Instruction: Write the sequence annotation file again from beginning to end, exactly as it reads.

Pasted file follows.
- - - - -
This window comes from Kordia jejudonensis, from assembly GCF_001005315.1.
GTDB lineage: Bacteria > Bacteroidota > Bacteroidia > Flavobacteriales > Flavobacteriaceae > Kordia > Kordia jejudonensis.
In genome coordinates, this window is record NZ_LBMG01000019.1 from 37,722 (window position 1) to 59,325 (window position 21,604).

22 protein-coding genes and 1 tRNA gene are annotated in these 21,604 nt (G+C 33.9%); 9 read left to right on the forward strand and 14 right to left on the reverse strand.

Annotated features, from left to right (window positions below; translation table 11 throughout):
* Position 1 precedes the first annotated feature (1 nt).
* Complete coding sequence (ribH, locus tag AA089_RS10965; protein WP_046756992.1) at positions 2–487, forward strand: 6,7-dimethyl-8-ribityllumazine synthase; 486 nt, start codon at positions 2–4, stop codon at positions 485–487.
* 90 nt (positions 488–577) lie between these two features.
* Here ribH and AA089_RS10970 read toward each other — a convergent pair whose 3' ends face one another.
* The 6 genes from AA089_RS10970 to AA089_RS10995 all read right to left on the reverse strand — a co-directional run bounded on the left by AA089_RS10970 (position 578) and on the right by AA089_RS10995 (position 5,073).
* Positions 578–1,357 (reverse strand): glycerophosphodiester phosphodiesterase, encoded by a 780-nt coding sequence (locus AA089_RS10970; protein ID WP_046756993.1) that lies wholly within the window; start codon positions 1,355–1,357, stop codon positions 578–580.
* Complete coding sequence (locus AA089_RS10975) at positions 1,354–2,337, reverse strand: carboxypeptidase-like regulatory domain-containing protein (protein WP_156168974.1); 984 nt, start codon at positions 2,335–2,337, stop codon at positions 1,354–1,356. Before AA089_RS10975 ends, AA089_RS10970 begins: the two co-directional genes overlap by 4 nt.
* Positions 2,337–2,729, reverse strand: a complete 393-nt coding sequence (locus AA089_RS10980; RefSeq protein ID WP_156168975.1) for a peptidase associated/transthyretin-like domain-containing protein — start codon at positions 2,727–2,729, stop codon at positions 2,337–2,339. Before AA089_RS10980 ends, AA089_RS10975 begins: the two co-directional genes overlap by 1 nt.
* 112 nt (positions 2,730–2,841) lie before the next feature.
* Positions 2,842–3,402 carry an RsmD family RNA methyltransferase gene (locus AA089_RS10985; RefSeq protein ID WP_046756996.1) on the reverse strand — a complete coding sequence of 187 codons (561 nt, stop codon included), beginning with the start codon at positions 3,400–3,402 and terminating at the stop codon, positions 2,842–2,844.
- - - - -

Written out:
This window comes from Kordia jejudonensis, from assembly GCF_001005315.1.
GTDB lineage: Bacteria > Bacteroidota > Bacteroidia > Flavobacteriales > Flavobacteriaceae > Kordia > Kordia jejudonensis.
In genome coordinates, this window is record NZ_LBMG01000019.1 from 37,722 (window position 1) to 59,325 (window position 21,604).

22 protein-coding genes and 1 tRNA gene are annotated in these 21,604 nt (G+C 33.9%); 9 read left to right on the forward strand and 14 right to left on the reverse strand.

Annotated features, from left to right (window positions below; translation table 11 throughout):
* Position 1 precedes the first annotated feature (1 nt).
* Complete coding sequence (ribH, locus tag AA089_RS10965; protein WP_046756992.1) at positions 2–487, forward strand: 6,7-dimethyl-8-ribityllumazine synthase; 486 nt, start codon at positions 2–4, stop codon at positions 485–487.
* 90 nt (positions 488–577) lie between these two features.
* Here ribH and AA089_RS10970 read toward each other — a convergent pair whose 3' ends face one another.
* The 6 genes from AA089_RS10970 to AA089_RS10995 all read right to left on the reverse strand — a co-directional run bounded on the left by AA089_RS10970 (position 578) and on the right by AA089_RS10995 (position 5,073).
* Positions 578–1,357 (reverse strand): glycerophosphodiester phosphodiesterase, encoded by a 780-nt coding sequence (locus AA089_RS10970; protein ID WP_046756993.1) that lies wholly within the window; start codon positions 1,355–1,357, stop codon positions 578–580.
* Complete coding sequence (locus AA089_RS10975) at positions 1,354–2,337, reverse strand: carboxypeptidase-like regulatory domain-containing protein (protein WP_156168974.1); 984 nt, start codon at positions 2,335–2,337, stop codon at positions 1,354–1,356. Before AA089_RS10975 ends, AA089_RS10970 begins: the two co-directional genes overlap by 4 nt.
* Positions 2,337–2,729, reverse strand: a complete 393-nt coding sequence (locus AA089_RS10980; RefSeq protein ID WP_156168975.1) for a peptidase associated/transthyretin-like domain-containing protein — start codon at positions 2,727–2,729, stop codon at positions 2,337–2,339. Before AA089_RS10980 ends, AA089_RS10975 begins: the two co-directional genes overlap by 1 nt.
* 112 nt (positions 2,730–2,841) lie before the next feature.
* Positions 2,842–3,402 carry an RsmD family RNA methyltransferase gene (locus AA089_RS10985; RefSeq protein ID WP_046756996.1) on the reverse strand — a complete coding sequence of 187 codons (561 nt, stop codon included), beginning with the start codon at positions 3,400–3,402 and terminating at the stop codon, positions 2,842–2,844.